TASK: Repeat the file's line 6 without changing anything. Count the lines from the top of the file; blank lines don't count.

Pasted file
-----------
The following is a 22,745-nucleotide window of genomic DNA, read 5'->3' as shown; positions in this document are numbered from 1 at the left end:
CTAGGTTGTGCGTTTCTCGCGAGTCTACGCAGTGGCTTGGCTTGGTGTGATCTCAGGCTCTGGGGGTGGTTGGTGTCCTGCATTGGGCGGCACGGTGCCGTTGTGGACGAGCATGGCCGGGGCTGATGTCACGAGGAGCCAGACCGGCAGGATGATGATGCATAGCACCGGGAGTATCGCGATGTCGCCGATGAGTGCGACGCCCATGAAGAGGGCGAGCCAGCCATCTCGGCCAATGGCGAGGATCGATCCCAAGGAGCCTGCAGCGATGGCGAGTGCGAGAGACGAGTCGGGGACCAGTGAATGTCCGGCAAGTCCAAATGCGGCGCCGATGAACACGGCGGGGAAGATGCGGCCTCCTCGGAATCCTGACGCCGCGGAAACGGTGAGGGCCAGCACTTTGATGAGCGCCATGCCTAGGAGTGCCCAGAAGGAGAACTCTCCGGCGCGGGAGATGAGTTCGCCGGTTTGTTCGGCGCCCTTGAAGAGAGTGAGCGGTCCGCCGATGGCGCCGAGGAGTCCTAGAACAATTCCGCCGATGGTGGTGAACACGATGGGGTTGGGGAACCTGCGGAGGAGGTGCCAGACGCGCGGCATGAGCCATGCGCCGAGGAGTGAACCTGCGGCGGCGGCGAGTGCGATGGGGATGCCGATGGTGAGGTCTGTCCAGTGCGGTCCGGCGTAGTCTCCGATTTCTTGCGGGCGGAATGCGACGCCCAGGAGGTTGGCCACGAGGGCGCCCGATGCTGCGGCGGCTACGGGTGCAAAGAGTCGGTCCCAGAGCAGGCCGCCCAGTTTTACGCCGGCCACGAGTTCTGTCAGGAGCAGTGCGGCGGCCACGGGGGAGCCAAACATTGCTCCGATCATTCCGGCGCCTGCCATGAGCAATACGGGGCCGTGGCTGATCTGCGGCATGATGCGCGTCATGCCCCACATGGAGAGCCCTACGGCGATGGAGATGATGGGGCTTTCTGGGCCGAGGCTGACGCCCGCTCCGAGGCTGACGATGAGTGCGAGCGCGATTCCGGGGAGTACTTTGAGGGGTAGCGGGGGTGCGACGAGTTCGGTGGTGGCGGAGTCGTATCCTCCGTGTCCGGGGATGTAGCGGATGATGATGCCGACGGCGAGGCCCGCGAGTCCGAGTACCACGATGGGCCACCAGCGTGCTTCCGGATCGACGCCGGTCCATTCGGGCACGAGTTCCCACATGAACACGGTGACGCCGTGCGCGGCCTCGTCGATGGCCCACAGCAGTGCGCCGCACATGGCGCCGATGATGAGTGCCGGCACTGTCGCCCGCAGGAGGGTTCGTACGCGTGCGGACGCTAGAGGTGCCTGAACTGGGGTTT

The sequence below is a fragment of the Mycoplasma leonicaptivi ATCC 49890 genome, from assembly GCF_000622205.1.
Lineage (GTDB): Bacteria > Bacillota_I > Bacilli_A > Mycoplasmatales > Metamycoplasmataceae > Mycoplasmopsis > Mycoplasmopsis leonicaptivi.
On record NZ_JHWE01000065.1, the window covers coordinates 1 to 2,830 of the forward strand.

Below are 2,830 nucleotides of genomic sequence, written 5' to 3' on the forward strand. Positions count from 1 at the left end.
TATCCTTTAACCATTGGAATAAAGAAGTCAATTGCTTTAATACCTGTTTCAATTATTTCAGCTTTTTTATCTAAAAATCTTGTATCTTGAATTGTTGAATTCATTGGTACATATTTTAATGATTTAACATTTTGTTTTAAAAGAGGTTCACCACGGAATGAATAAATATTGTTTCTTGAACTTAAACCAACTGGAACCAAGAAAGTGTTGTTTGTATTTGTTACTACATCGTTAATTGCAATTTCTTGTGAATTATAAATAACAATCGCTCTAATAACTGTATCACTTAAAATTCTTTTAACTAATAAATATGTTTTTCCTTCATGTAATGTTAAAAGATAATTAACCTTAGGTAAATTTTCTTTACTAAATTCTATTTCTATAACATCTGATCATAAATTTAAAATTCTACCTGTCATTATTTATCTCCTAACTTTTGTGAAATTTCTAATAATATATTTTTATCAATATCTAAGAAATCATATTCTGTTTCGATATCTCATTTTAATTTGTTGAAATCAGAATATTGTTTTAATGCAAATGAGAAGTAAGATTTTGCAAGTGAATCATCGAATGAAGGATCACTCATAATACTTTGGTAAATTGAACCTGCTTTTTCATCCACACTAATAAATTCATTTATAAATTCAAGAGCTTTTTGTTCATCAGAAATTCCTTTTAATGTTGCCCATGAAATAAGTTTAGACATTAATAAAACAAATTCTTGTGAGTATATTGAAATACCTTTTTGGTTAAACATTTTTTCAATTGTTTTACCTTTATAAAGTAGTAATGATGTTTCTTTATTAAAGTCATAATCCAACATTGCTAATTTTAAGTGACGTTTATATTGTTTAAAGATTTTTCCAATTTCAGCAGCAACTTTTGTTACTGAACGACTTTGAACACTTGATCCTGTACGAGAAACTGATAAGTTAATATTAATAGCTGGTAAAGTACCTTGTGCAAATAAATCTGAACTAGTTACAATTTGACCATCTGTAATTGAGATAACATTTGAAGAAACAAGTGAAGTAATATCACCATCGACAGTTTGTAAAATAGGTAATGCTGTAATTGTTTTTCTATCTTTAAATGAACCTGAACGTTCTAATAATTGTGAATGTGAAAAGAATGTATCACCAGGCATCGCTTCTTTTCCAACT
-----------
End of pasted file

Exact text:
Below are 2,830 nucleotides of genomic sequence, written 5' to 3' on the forward strand. Positions count from 1 at the left end.